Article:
Oil prices rise by more than 1% after Saudi announcement

Oil prices rise by more than 1% after Saudi announcement

Oil prices rise by more than 1% after Saudi announcement

The worry: The Organization of the Petroleum Exporting Countries (Opec), which includes Saudi Arabia and Iraq and Iran, and other non-Opec oil producers such as Russian Federation met in Abu Dhabi on Sunday to discuss oil cuts.

An official from Kuwait, also an OPEC member, on Monday said that major oil exporters over the weekend had "discussed a proposal for some kind of cut in (crude) supply next year", although the official did not provide any detail.

USA energy firms last week added 12 oil rigs in the week to November 9 looking for new reserves, bringing the total count to 886, the highest level since March 2015, Baker Hughes energy services firm said on Friday.

Oil producing countries should cut output by one million barrels per day to re-balance the market, Saudi Arabia's energy minister said Monday, following a drop in crude prices.

The country is targeting production capacity of 5m bpd in 2019, with average exports expected to reach around 3.8m bpd.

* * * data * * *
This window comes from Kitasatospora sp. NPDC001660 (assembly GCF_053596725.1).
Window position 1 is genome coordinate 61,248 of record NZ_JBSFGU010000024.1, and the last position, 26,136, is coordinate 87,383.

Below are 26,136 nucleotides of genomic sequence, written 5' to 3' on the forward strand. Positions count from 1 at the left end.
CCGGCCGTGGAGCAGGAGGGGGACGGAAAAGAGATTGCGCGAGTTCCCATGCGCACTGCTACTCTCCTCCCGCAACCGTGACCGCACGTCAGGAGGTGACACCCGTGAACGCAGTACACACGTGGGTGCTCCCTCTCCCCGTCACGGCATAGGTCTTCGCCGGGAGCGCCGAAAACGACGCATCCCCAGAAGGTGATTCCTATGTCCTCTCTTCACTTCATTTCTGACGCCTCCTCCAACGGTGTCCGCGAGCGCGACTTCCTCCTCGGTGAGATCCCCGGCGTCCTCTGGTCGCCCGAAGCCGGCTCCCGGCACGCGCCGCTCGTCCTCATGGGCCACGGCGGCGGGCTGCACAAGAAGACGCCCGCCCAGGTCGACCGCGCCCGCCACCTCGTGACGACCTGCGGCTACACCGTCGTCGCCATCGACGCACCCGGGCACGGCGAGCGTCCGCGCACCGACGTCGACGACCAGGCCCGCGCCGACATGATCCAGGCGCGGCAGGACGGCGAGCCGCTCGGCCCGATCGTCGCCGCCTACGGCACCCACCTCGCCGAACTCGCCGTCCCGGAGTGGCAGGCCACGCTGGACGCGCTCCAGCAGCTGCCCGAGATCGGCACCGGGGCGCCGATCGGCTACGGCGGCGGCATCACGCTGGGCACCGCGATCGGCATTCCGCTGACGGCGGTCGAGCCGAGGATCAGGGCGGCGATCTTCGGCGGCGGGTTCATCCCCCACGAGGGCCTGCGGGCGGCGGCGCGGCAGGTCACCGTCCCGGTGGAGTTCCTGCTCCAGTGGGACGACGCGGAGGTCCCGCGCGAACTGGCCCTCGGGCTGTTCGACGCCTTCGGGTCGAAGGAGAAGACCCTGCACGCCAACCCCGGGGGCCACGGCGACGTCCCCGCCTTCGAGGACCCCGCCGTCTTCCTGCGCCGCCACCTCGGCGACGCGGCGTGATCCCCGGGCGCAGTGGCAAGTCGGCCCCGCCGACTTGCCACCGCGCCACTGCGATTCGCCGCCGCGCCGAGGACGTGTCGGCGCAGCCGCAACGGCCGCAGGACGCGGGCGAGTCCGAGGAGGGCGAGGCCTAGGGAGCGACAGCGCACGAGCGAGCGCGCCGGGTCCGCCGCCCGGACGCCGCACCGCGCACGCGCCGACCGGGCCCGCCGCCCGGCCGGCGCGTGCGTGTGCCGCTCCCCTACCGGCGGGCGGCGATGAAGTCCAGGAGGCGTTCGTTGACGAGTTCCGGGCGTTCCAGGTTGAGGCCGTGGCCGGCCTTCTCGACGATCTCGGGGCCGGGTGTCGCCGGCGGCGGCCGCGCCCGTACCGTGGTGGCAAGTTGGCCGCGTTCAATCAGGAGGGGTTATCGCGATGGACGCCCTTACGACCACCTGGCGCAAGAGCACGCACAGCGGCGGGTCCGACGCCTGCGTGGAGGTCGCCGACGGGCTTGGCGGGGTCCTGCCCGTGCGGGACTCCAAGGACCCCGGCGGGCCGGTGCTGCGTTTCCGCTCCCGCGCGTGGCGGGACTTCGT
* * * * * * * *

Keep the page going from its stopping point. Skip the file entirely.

The United States has upped production of shale oil, while Saudi Arabia, Russia and others have raised supplies of crude amid signs of slowing demand.

For consumers, the 20 per cent oil price fall since early October was a relief.

In his speech at the start of the meeting, Falih said the recent sharp drop in prices had "surprised us".

US West Texas Intermediate (WTI) crude futures were at $60.87 per barrel, up 68 cents, or 1.1 percent. While its meeting with other producers on Sunday yielded no change in supply policy, OPEC+ warned in a statement that it might need "new strategies", raising the prospect of a wider and coordinated cut in 2019.

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Since hitting four-year highs last month, crude prices have slumped on rising production, Chinese economic growth fears, and easing concerns about the impact of sanctions on Iran. The cut represents a reduction in global oil supply of about 0.5 percent.

"Prices have been falling amid a continued rise in crude supplies from big producers, such as Saudi Arabia, Russia and the USA, more than compensating for lost Iranian barrels", Forex.com analyst Fawad Razaqzada told AFP before the meeting.

Any formal decision on production cuts by Opec would likely come at its next meeting, in Vienna on 6 December.

Saudi Arabia has been pumping 10.7 million bpd since October, Falih said.

He said market sentiment had shifted from fears of shortages to worries about oversupply.

The UAE's Mazrouei said the goal of OPEC and non-OPEC cooperation was to strike a balance in the market.

Through large production cuts starting at the beginning of 2017, they managed to push up oil prices from below United States dollars 30 a barrel to over USD 85 a barrel in October, strongly improving their revenues.

"If they fail to signal any intention to reverse the latest increase in production, oil prices threaten to slide further", the bank said in a note.

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